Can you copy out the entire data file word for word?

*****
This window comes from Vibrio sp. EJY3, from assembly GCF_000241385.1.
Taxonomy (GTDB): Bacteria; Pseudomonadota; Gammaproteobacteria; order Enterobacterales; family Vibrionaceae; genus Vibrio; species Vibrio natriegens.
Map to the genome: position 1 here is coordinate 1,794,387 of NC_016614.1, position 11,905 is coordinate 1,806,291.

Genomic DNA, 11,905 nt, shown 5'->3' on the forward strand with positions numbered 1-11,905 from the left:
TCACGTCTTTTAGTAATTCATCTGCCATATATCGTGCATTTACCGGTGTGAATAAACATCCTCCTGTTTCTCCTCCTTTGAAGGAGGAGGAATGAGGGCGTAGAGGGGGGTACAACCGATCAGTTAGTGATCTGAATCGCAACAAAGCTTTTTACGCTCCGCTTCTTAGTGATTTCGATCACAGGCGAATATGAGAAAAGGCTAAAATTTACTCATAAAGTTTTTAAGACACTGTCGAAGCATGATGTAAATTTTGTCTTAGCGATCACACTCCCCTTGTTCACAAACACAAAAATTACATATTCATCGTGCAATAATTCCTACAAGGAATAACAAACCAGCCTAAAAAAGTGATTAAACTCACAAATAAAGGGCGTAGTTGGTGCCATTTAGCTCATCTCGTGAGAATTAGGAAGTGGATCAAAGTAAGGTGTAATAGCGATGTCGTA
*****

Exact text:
This window comes from Vibrio sp. EJY3, from assembly GCF_000241385.1.
Taxonomy (GTDB): Bacteria; Pseudomonadota; Gammaproteobacteria; order Enterobacterales; family Vibrionaceae; genus Vibrio; species Vibrio natriegens.
Map to the genome: position 1 here is coordinate 1,794,387 of NC_016614.1, position 11,905 is coordinate 1,806,291.

Genomic DNA, 11,905 nt, shown 5'->3' on the forward strand with positions numbered 1-11,905 from the left:
TCACGTCTTTTAGTAATTCATCTGCCATATATCGTGCATTTACCGGTGTGAATAAACATCCTCCTGTTTCTCCTCCTTTGAAGGAGGAGGAATGAGGGCGTAGAGGGGGGTACAACCGATCAGTTAGTGATCTGAATCGCAACAAAGCTTTTTACGCTCCGCTTCTTAGTGATTTCGATCACAGGCGAATATGAGAAAAGGCTAAAATTTACTCATAAAGTTTTTAAGACACTGTCGAAGCATGATGTAAATTTTGTCTTAGCGATCACACTCCCCTTGTTCACAAACACAAAAATTACATATTCATCGTGCAATAATTCCTACAAGGAATAACAAACCAGCCTAAAAAAGTGATTAAACTCACAAATAAAGGGCGTAGTTGGTGCCATTTAGCTCATCTCGTGAGAATTAGGAAGTGGATCAAAGTAAGGTGTAATAGCGATGTCGTA